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Re: OT: question about sizing swap for solaris

From: Mladen Gogala <>
Date: Tue, 4 May 2004 09:33:00 -0400
Message-ID: <>

On 05/04/2004 02:18:32 AM, zhu chao wrote:
> Hi, Cary:
> The explanation sounds reasonable. But does solaris use this FIFO to
> manage its VM? If not , more swap space should not cause hard pageout to
> occur more easily, right? Is there any unix that used this kind of VM
> management ?

Belady anomaly is a nice spice to a computer science course but, in practice, I know of no such OS. All operating systems that I work with, with possible exception of one (win 2k), use some kind of LRU algorithm. The rationale behind the LRU algorithm is that if the page hasn't been used for quite a while, it is quite unlikely to be used again, in the near future. That is why students of computer engineering are thought of another important technique to make things right: locality of references. The "locality of references principle" states that the execution points that are close to each other in time should also operate on the set of pages that are close to each other in memory. Good way of breaking away from the "locality of references" principle is to use object orientation, where you don't really know where are the methods stored or what routines do they actually call. What is more, because of the name mangling (talking C++ now), things like prof, gprof or pixie are useless with OO stuff. The efficienc of the LRU algorithm is based on the assumption that the vast majority of programs will respect the "locality of reference". By the advent of OO, many operating systems (Linux is an example) are shifting to MFU (most frequently used) algorithms. That is one of the differences between Arcangelli's VM engine and Rick van Rein's one. The other difference is that the Arcangelli's engine is much better suited for the NUME hardware. Oracle did so with their "touch count" policy which,basically, keeps in memory the buffers with the highest touch count, i.e., "the most frequently used" ones. Also, the "two handed clock" algorithm for the page replacement is being modified to become more "MFU" oriented, especially in Slowaris. Now "bflushd" passes do not turn off "referenced" bits, they're counting "touches". So, the "OO" approach comes with the "FU" virtual memory engines.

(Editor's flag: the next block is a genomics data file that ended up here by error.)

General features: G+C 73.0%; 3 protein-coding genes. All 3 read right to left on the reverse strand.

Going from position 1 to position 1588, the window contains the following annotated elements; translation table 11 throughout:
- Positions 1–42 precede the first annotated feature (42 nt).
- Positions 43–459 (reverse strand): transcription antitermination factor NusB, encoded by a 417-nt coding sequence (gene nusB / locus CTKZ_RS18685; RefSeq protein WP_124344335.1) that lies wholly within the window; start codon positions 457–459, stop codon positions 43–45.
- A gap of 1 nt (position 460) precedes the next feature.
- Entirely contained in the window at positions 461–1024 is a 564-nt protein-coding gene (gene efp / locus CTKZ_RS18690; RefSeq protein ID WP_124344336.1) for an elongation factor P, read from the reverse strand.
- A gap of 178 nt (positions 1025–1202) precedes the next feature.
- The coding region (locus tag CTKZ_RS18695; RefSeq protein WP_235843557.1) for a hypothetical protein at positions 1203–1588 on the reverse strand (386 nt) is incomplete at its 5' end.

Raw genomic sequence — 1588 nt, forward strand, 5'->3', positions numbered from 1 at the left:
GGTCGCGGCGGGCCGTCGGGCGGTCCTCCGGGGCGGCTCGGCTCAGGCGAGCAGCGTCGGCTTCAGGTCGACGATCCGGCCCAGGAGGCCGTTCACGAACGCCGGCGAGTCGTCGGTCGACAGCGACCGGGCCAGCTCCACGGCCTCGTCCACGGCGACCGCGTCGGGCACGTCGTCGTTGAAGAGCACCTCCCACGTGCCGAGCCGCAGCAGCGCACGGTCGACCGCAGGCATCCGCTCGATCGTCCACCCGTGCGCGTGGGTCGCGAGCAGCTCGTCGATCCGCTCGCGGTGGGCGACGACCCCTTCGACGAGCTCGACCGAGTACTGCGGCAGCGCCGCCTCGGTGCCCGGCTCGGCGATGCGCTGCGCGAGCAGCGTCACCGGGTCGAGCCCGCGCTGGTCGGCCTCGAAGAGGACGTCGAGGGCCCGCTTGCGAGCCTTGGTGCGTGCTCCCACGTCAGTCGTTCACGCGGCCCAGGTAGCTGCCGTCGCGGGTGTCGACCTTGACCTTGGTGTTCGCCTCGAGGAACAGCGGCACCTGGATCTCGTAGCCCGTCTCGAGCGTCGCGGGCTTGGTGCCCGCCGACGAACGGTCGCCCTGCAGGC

Mladen Gogala
Oracle DBA

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Received on Tue May 04 2004 - 08:31:51 CDT

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